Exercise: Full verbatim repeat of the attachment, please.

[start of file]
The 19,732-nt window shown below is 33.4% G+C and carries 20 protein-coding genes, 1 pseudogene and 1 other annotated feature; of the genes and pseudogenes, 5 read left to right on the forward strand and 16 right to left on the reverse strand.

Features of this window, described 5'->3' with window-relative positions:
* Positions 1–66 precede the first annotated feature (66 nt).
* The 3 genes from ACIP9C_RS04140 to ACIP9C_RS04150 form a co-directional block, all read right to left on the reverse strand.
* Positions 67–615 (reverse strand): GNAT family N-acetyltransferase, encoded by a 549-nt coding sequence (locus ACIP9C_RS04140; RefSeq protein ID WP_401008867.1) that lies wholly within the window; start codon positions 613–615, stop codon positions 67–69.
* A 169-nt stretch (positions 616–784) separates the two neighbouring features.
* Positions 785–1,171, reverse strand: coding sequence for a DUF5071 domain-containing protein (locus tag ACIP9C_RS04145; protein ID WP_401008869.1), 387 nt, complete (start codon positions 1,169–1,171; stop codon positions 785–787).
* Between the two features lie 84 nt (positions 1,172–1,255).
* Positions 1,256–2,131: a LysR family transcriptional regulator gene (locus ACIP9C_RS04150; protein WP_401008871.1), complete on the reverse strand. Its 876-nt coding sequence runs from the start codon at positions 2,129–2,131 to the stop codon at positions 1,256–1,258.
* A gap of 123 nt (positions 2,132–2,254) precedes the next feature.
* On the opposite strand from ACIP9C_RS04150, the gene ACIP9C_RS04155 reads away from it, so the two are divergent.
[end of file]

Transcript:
The 19,732-nt window shown below is 33.4% G+C and carries 20 protein-coding genes, 1 pseudogene and 1 other annotated feature; of the genes and pseudogenes, 5 read left to right on the forward strand and 16 right to left on the reverse strand.

Features of this window, described 5'->3' with window-relative positions:
* Positions 1–66 precede the first annotated feature (66 nt).
* The 3 genes from ACIP9C_RS04140 to ACIP9C_RS04150 form a co-directional block, all read right to left on the reverse strand.
* Positions 67–615 (reverse strand): GNAT family N-acetyltransferase, encoded by a 549-nt coding sequence (locus ACIP9C_RS04140; RefSeq protein ID WP_401008867.1) that lies wholly within the window; start codon positions 613–615, stop codon positions 67–69.
* A 169-nt stretch (positions 616–784) separates the two neighbouring features.
* Positions 785–1,171, reverse strand: coding sequence for a DUF5071 domain-containing protein (locus tag ACIP9C_RS04145; protein ID WP_401008869.1), 387 nt, complete (start codon positions 1,169–1,171; stop codon positions 785–787).
* Between the two features lie 84 nt (positions 1,172–1,255).
* Positions 1,256–2,131: a LysR family transcriptional regulator gene (locus ACIP9C_RS04150; protein WP_401008871.1), complete on the reverse strand. Its 876-nt coding sequence runs from the start codon at positions 2,129–2,131 to the stop codon at positions 1,256–1,258.
* A gap of 123 nt (positions 2,132–2,254) precedes the next feature.
* On the opposite strand from ACIP9C_RS04150, the gene ACIP9C_RS04155 reads away from it, so the two are divergent.